Sunday, November 27, 2016

Nature: Ohio winters offer a warm welcome for tree sparrows

An American tree sparrow/Jim McCormac

Nature: Ohio winters offer a warm welcome for tree sparrows

November 27, 2016

Jim McCormac

Come late October/early November, the American tree sparrows descend on Ohio’s meadows. To these plucky little songbirds, Ohio’s winters are its Florida vacation.

Tree sparrows breed as far north as the Arctic Circle. Some of the birds that winter in Ohio might have traveled 2,000 miles south to reach our latitude. Tropically speaking, that’s equal to hopping on a jet and flying south to San Jose, Costa Rica.

One often hears the sparrows before seeing them. Foraging flocks are usually concealed in the vegetation, but they make their presence known with beautiful calls. Tree sparrow notes sound like delicate icicles softly shattering; a crystalline tinkling melody that carries the promise of short frigid days to come.

Tree sparrows are rather extroverted, unlike most of their brethren. When on alert, flocks will often rise atop vegetation where we can admire them. The tree sparrow wears a rusty cap, and sports a black stickpin in the center of its breast. A pair of white bars stripe its wings, and its bicolored bill is yellow below, black above.

The name is a bit of a misnomer. Tree sparrows generally shun trees. They are birds of treeless plains, whether it be Canadian tundra or Ohio meadow. The first Europeans to encounter them were reminded of a songbird of the Old World, the Eurasian tree sparrow, hence the name.

Although tree sparrows won’t rebuff an insect meal, such fare is hard to come by in an Ohio winter. Thus, they adopt a vegan diet and feed heavily on the seeds of plants.

I recently visited Glacier Ridge Metro Park near Dublin and had my autumnal reunion with the tree sparrows. That’s where I shot the accompanying photo.

Park managers have encouraged large, diverse meadows rich in native flora. The birds offered a ringing endorsement. Dozens of American goldfinches capered about, plundering the fruit of various “ weeds”.

In Glacier Ridge’s north meadow, several dozen eastern bluebirds hunted nearly inert grasshoppers stunned by the brisk air. An eastern meadowlark, its lemon breast emblazoned with a black chevron, took to the summit of a small tree. Buoyed by an impeccable azure November sky, it whistled its sharp cheery song.

Numerous sparrows were in the mix: field, song, swamp, white-crowned, and white-throated. And, of course, tree sparrows. The latter fixated on abundant tall goldenrod. Like feathered acrobats, the sparrows would dangle from the goldenrod heads, deftly plucking seeds.

The fruit of goldenrod is rich in fat and protein — just the thing for firing fast metabolisms and creating the energy necessary to survive long frigid nights.

Food-rich meadows rife with native plants have become much scarcer, victims of overly neat agriculture and other development. Natural refugia such as Glacier Ridge have become all the more important in protecting our songbirds.

Naturalist Jim McCormac writes a column for The Dispatch on the first, third and fifth Sundays of the month.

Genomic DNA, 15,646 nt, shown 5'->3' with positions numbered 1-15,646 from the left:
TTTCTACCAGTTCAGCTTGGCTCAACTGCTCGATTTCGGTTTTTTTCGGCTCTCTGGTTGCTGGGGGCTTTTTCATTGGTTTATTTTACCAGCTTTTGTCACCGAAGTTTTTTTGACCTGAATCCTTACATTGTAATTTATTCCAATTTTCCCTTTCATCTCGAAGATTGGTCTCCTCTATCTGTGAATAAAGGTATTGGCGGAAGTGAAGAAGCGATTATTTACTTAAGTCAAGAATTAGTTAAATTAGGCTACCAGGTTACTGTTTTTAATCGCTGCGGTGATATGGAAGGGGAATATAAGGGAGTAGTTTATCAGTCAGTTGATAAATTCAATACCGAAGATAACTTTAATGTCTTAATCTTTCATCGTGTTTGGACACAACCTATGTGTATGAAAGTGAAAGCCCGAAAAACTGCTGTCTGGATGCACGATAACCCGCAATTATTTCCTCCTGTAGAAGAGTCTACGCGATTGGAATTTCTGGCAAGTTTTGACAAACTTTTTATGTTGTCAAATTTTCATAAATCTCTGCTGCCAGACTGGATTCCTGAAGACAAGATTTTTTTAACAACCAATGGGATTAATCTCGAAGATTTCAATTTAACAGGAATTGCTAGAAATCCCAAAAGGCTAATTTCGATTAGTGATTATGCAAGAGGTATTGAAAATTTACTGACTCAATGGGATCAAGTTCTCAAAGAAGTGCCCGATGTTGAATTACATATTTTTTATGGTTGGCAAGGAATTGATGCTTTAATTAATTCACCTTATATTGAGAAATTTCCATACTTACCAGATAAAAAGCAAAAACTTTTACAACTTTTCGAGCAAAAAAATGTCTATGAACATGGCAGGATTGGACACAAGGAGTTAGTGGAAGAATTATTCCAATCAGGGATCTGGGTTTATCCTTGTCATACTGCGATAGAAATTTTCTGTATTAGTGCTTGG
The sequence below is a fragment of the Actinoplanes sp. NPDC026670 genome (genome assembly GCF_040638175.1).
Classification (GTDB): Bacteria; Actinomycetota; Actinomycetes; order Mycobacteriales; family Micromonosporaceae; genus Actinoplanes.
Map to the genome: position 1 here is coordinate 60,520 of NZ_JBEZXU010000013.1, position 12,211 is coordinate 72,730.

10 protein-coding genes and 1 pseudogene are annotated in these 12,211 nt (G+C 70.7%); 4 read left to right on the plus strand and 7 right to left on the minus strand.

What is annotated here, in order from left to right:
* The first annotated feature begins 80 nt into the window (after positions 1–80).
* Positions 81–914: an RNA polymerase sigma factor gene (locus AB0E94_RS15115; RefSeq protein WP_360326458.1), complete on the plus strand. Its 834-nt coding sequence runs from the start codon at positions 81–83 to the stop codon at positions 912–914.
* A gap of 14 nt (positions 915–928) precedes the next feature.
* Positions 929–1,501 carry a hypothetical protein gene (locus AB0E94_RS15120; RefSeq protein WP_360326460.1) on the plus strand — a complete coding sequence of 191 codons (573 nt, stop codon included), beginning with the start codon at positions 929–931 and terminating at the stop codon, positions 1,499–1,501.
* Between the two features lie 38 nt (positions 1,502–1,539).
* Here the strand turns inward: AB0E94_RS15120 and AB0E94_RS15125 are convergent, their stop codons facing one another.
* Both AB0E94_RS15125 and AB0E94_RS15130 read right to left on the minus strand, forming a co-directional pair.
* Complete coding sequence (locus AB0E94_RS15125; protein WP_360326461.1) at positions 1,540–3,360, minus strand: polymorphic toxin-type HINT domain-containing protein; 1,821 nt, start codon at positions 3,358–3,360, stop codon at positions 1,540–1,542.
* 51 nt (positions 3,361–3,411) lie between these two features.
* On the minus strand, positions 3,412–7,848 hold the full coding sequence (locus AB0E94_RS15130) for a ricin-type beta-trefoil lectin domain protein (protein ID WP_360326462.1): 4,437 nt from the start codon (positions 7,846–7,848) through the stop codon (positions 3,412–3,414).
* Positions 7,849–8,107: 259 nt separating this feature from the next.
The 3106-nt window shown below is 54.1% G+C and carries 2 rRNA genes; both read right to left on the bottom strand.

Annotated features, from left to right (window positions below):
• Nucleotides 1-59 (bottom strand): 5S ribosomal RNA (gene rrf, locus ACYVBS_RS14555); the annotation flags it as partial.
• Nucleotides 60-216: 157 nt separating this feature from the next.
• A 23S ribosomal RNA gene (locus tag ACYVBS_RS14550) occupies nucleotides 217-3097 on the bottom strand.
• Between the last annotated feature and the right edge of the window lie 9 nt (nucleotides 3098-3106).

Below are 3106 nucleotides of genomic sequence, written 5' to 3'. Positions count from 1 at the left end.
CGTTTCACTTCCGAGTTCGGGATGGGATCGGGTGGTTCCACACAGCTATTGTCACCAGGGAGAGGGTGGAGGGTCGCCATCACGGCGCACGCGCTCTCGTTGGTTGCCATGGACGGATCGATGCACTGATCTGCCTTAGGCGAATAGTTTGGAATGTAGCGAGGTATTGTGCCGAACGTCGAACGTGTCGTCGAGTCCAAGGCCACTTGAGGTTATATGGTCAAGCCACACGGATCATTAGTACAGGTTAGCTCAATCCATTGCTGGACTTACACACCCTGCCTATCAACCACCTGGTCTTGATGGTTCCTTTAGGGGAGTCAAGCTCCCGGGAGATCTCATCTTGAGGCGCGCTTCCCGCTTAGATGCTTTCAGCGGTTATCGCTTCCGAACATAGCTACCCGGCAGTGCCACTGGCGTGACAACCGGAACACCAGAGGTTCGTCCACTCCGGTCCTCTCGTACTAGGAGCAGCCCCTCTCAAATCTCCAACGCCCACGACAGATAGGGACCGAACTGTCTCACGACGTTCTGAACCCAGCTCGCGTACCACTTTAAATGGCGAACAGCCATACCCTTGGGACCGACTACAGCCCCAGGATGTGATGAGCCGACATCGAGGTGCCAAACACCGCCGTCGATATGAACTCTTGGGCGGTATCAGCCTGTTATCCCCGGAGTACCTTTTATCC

Friday, November 25, 2016

Conkles Hollow, on a misty morning

One of the crown jewels of Ohio's rich natural resources is the Hocking Hills. This region, which is a short drive southeast of Columbus and is centered in Hocking County, is noted for its steep hemlock-cloaked gorges, impressive sandstone cliffs, and overall stunning scenery. While I've made scores of trips here over the years, I must confess to avoiding the area somewhat in recent years.

Too many people.

Don't misunderstand me. I'm glad the tens of thousands of folks visit Old Man's Cave, Ash Cave, Cantwell Cliffs, Cedar Falls and all of the other iconic Hocking Hills hotspots. By visiting such glorious natural areas, a person would seemingly have to become more interested in nature and conservation, or so it would seem. So, I'm glad my fellow primates flock to these places. But, alas, my fellow primates are also VERY NOISY. And that drives me crazy when I'm in places such as the one we will visit in this blog.

To many Hocking Hills veterans, Conkles Hollow State Nature Preserve would be Numero Uno among the region's natural treats. It's only 87 acres, but what an 87 acres! I have been remiss in trying to capture some of the beauty of this place with my camera, but today was the day for an attempt. Most factors were in my favor. One, I was there EARLY, like right after sunrise. Thus, beating the crowds. Two, it was cold and misty and such weather would help keep people away. Three, it was Thanksgiving, and the holiday would also keep many people in their bungalows.

The weather was a double-edged sword. The fumaroles and puffs of mist swirling in the valleys create interest and drama. But my favorite camera for landscape work, the Canon 5DS-R, is a priss. Too much moisture can shut it down, and potentially lead to an expensive fix. I do all I can to protect it, but no matter - if the skies unleashed water by the buckets, and I was a mile or so out on the trail, it would be quite difficult to keep moisture at bay. But, luckily, that didn't happen - the skies spit a bit, and even sprinkled on occasion, but it was manageable.

For this expedition, I brought along Canon's amazing 14mm f/2.8 II ultra wide-angle lens to test out. I rented it from my favorite camera gurus, Midwest Photo Exchange here in Columbus, for a mere $35 for a long weekend. Many of the following images were taken with that lens. Others in the bag and also employed were Canon's 16-35mm f/4, 50mm f/1.4, and 70-200mm f/2.8.